You might be asking yourself why a television blog is reviewing a book – “Tales from Development Hell” – that revolves around movie scripts. Well, the truth is that TV is part of the Hollywood business machine. The development of a TV show/script might not be completely identical to that of a screenplay, but there are certainly similarities. In any event, the subject matter of “Tales from Development Hell: The Greatest Movies Never Made?” (the updated edition) is interesting enough for anyone fascinated with the Hollywood way of doing business.
Basically, here’s how a script gets developed in Hollywood: a screenwriter drafts a script, perhaps on spec (without prompting) or at the rest of a director/producer/studio. The script goes through a few drafts, with some people providing their notes along the way regarding changes to the script. Then the movie is cast, locations are scouted and film starts rolling. Right? Wrong. At least, for some movies. In fact, if you read this book you will seriously ask yourself how any movies get made at all.
What actually happens – in some/many cases – is that scripts languish for years in something called “development hell”. In some cases, there are creative disagreements between screenwriters and the studio/director/producer. In other cases the project changes hands. In yet other cases, for whatever reason, the script goes through 50 rewrites with 50 different screenwriters and then still never sees the light of day for whatever reason.
Let’s take, for example, the tale of Lord of the Rings. Do you have any idea how many years various producers and studios were trying to get the books made into a movie before Peter Jackson’s trilogy? Basically from the time when Tolkien was still alive. Did you know that, at one point, the Beatles (yes, THOSE Beatles) actually wanted to star in a film version of Lord of the Rings? Do you know why the fourth Indiana Jones film was delayed for so long? Do you know why Neil Gaiman’s Sandman comic series has never been made into a feature film despite repeated attempts?
David Hughes takes the reader on the incredibly complex journey from the first draft to the actual film (assuming there is one and the script isn’t just collecting dust in a file cabinet somewhere). He charts the journeys of scripts that never got made into films, including “Smoke and Mirrors” (which at one point had Michael Douglas and Catherine Zeta Jones attached) and the remake of “Fantastic Journey”. Then there’s the scripts that do eventually get made into movies, like “Tomb Raider”, “The Aviator”, or “The Dark Knight”. Hughes quotes screenwriters, producers, directors and studio personnel to provide an incredibly detailed and comprehensive look at the development hell some scripts have gone through. From full details about the storylines of early scripts for Indiana Jones 4 to explanations of why only The Aviator was made instead of other Howard Hughes projects, this book has everything to explain to you the business of Hollywood.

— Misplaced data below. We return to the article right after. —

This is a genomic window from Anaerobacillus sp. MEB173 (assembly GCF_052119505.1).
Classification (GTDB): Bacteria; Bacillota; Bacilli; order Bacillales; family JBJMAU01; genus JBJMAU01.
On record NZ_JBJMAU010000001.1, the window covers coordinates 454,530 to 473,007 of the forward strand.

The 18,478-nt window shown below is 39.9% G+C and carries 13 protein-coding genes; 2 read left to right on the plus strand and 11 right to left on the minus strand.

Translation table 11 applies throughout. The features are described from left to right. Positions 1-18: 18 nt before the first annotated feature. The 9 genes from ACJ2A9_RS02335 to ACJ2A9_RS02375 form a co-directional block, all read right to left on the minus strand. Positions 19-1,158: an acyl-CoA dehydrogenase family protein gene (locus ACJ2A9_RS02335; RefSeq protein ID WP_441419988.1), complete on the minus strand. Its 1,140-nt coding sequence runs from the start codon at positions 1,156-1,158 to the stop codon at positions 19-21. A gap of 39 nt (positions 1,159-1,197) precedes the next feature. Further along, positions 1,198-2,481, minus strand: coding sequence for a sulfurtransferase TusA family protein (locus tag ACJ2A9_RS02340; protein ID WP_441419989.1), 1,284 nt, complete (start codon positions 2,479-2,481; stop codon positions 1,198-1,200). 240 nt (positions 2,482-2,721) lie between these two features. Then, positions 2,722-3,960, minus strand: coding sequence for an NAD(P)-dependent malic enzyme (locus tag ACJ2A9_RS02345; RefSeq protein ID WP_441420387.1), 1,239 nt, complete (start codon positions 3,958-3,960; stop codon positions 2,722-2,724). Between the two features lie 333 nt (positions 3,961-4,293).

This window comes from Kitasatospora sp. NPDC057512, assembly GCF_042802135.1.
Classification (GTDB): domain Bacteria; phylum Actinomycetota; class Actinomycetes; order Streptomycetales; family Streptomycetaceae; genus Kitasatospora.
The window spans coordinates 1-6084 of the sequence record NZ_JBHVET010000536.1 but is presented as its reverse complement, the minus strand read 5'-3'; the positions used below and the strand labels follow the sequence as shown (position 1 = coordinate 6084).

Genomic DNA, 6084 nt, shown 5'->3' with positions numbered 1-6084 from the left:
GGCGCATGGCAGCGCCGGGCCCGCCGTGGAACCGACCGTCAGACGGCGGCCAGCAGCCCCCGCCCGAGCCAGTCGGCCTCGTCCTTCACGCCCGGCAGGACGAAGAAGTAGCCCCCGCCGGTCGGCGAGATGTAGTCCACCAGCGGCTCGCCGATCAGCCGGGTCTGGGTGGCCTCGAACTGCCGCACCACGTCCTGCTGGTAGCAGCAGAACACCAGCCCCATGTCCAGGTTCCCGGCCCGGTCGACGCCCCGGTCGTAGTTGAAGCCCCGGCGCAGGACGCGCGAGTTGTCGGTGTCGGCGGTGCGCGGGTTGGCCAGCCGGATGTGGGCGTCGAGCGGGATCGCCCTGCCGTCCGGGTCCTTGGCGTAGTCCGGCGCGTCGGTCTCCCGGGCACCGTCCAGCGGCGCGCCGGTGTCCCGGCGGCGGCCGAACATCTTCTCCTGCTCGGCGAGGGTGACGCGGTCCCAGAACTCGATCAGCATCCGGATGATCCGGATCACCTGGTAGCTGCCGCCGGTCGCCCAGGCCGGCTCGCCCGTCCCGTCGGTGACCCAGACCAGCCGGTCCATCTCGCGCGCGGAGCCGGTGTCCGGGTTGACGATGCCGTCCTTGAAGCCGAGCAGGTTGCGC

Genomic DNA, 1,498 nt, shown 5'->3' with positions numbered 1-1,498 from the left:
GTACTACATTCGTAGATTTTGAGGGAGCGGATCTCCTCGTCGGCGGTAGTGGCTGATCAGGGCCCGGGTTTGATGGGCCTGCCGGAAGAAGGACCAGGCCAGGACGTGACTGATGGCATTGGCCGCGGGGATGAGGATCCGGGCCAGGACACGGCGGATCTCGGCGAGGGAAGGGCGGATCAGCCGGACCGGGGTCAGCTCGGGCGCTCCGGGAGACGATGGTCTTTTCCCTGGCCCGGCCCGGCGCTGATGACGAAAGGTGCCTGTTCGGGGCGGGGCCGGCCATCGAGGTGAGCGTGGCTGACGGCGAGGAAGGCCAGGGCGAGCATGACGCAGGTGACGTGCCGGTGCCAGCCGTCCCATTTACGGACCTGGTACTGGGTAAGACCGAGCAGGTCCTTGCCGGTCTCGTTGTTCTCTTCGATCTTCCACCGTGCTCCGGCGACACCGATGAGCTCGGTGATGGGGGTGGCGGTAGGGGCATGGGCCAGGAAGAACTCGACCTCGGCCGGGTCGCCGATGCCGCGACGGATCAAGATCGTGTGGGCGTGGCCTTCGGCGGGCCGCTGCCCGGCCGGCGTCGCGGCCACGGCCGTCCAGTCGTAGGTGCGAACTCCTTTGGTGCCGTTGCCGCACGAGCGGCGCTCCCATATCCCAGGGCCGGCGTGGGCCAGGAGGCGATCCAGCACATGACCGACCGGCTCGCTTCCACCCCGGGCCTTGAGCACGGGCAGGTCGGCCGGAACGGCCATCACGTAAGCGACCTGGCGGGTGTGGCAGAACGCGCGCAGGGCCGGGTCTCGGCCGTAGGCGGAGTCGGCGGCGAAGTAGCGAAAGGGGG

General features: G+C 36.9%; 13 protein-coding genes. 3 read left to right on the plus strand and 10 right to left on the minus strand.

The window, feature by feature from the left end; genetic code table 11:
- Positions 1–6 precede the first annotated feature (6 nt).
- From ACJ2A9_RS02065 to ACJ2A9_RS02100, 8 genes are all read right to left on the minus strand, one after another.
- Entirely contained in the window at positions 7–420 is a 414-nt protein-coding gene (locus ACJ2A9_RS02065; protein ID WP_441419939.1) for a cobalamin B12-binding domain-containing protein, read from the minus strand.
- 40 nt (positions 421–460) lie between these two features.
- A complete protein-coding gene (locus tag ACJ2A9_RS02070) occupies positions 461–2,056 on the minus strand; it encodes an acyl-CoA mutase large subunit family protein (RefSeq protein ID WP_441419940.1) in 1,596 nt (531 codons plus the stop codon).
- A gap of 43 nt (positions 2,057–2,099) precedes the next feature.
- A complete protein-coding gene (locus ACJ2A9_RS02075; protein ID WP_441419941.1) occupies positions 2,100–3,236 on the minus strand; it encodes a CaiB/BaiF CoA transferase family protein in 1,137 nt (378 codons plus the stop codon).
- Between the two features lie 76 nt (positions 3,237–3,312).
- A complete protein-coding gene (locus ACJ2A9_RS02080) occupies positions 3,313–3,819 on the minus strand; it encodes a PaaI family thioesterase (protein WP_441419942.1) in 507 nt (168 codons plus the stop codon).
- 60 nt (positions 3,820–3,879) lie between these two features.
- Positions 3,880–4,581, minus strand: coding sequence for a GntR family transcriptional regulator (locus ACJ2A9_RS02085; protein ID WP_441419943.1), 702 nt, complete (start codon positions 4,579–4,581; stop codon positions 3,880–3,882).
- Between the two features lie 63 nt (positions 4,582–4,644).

And remember, “Hollywood is a business rather than an artistic endeavor”, as Hughes describes. Hughes is upfront about his bias towards screenwriters, seeing as he is one himself, but that doesn’t cast doubt on his book. Yes, the poor screenwriters seem like they were on the losing end in most of these cases, but a lot of people have lost out while in development hell, including producers, directors and stars, as Hughes describes. If you’re a budding screenwriter who wants to know what you’re up against or just someone who is interested in the behind the scenes dealings of Hollywood, then this book is definitely for you.
“Tales from Development Hell” is published by Titan Books and is available on Amazon.